Health privacy

On January 5, 2021, an amendment to the Health Information Technology for Economic and Clinical Health (“HITECH”) Act was signed into law.  The amendment requires the U.S. Department of Health and Human Services (“HHS”) to “consider certain recognized security practices of covered entities and business associates when making certain determinations” regarding fines, audit results, or other remedies for resolving potential violations of the Health Insurance Portability and Accountability Act of 1996 (“HIPAA”).  For organizations subject to HIPAA, the amendment provides substantial incentives to establish or improve their cybersecurity programs.  While it does not establish a complete safe harbor from HIPAA enforcement, the amendment does offer organizations a chance to mitigate financial penalties and other negative regulatory actions that may result from a data breach.
Continue Reading HITECH Amendment Provides Some Protection For Covered Entities and Business Associates that Adopt Recognized Security Standards

California Attorney General Xavier Becerra (“AG”) announced in September a settlement against Glow, Inc., resolving allegations that the fertility app had “expose[d] millions of women’s personal and medical information.”  In the complaint, the AG alleged violations of certain state consumer protection and privacy laws, stemming from privacy and security “failures” in Glow’s mobile application

Throughout September, the Department of Health and Human Services, Office for Civil Rights (“OCR”), announced eight different settlements to resolve a variety of alleged violations of the Privacy and Security Rules promulgated under the Health Insurance Portability and Accountability Act of 1996 (“HIPAA”).  Notably, three settlements stem from data breaches in which hackers were able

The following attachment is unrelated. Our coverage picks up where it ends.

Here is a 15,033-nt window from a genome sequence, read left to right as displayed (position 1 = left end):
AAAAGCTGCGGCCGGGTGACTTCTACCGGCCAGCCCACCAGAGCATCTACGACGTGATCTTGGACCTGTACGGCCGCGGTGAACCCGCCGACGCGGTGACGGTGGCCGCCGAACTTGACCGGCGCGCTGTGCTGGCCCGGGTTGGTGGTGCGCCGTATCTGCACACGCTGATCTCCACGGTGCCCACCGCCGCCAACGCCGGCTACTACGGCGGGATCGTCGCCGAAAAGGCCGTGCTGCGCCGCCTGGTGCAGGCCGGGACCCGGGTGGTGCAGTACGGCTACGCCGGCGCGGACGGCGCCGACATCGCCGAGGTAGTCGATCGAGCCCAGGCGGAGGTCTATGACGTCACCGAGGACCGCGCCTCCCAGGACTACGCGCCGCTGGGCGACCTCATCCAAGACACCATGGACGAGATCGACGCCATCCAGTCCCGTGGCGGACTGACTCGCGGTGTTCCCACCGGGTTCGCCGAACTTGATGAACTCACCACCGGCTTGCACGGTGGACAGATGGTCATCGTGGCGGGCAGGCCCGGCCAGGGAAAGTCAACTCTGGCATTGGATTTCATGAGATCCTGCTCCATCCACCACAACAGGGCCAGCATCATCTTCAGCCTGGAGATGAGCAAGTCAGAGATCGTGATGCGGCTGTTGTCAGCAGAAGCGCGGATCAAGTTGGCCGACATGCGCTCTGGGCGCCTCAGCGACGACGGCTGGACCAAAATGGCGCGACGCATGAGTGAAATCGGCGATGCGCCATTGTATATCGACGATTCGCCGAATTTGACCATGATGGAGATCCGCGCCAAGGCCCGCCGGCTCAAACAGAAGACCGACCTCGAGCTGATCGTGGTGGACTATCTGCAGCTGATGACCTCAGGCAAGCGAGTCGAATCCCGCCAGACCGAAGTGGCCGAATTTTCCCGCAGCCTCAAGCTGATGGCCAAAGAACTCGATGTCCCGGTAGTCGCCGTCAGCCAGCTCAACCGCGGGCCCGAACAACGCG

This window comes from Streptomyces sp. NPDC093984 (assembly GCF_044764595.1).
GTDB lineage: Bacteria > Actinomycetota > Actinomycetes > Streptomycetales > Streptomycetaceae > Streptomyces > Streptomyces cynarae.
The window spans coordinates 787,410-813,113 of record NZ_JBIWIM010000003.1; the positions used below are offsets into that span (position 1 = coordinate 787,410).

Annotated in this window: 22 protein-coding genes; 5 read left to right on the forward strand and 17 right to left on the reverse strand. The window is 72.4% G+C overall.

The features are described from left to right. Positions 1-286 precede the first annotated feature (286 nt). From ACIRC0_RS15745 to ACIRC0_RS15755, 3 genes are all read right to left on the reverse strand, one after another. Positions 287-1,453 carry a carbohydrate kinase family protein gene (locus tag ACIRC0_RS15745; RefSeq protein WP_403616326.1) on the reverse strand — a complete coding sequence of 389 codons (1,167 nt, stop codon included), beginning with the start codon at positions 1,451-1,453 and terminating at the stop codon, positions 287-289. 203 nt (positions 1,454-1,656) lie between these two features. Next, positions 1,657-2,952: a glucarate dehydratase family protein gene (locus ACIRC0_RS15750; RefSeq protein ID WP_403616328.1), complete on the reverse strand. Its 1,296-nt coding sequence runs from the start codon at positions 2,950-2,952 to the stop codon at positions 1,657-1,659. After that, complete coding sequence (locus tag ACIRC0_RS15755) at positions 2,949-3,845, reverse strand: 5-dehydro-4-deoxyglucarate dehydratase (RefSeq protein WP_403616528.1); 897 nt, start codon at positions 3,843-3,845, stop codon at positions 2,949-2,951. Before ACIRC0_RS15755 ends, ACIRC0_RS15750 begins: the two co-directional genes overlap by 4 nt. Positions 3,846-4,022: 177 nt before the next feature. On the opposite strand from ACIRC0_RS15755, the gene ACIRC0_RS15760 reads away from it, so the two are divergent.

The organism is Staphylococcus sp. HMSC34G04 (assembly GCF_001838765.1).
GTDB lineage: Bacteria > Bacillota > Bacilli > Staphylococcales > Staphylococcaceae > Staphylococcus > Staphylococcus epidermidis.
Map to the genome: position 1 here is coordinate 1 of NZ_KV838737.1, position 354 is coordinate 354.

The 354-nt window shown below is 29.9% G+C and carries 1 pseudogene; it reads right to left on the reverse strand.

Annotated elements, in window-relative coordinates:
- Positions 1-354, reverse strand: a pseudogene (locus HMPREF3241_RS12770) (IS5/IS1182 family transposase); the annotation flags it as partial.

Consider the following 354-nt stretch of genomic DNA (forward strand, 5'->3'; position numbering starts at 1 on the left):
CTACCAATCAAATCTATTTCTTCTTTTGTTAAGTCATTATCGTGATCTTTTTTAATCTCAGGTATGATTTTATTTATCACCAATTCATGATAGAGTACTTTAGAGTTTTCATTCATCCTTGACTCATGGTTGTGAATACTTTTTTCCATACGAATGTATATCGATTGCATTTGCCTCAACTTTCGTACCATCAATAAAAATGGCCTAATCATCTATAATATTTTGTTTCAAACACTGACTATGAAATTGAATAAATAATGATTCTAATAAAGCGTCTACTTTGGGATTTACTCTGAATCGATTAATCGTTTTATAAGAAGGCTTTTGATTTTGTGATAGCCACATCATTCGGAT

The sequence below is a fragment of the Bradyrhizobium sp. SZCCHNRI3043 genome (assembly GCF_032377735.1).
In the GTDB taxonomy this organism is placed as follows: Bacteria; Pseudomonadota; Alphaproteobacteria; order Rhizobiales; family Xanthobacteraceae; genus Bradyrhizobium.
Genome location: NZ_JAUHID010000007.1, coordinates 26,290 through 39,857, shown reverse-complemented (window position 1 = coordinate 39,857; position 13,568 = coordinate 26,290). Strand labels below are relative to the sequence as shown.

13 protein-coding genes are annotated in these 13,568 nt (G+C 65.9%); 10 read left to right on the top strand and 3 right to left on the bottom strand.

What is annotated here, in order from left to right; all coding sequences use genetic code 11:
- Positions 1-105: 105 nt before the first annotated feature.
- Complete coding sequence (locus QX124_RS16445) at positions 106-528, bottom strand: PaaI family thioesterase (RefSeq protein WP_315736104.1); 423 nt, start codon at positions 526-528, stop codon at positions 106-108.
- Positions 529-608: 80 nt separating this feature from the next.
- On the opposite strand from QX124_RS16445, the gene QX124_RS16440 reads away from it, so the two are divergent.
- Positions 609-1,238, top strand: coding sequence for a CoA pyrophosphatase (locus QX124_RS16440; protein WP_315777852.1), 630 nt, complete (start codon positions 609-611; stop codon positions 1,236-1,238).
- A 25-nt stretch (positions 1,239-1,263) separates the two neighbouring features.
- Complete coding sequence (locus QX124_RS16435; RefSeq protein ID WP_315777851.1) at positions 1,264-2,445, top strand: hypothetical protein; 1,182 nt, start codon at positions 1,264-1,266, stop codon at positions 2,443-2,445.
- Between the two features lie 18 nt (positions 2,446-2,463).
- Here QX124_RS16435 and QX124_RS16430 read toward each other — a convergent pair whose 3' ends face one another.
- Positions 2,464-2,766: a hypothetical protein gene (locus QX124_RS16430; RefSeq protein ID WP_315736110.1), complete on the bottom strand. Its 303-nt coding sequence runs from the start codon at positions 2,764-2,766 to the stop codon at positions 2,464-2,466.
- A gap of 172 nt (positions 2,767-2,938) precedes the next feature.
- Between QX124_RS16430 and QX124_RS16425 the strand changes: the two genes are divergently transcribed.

On September 2, 2020, the U.S. Department of Health and Human Services Office for Civil Rights (“OCR”) announced a new “Health Apps” feature on the HHS.gov website.  The new website, which replaces the OCR’s Health App Developer Portal, highlights existing guidance for mobile health (“mHealth”) apps regarding the Health Insurance Portability and Accountability Act

Our colleagues at the Inside Privacy blog have summarized a proposed bill in California (the Genetic Information Privacy Act) that would impose certain privacy obligations on direct-to-consumer genetic testing companies that go beyond the California Consumer Privacy Act.  This summary may be of interest to entities that process genetic data in California.

On July 13, 2020, the U.S. Department of Health and Human Services, Substance Abuse and Mental Health Services Administration (SAMHSA) issued a final rule revising the Confidentiality of Substance Use Disorder Patient Records regulations located at 42 C.F.R. Part 2, commonly referred to as “Part 2.”  Under Part 2, federally assisted substance use disorder (SUD)

Senate Commerce Committee Chairman Roger Wicker is working on draft legislation that would regulate the collection and use of health and location information in connection with efforts to track and limit the spread of COVID-19.   Some key highlights of the tentatively titled “COVID-19 Consumer Data Protection Act” include:

  • For the duration of the public health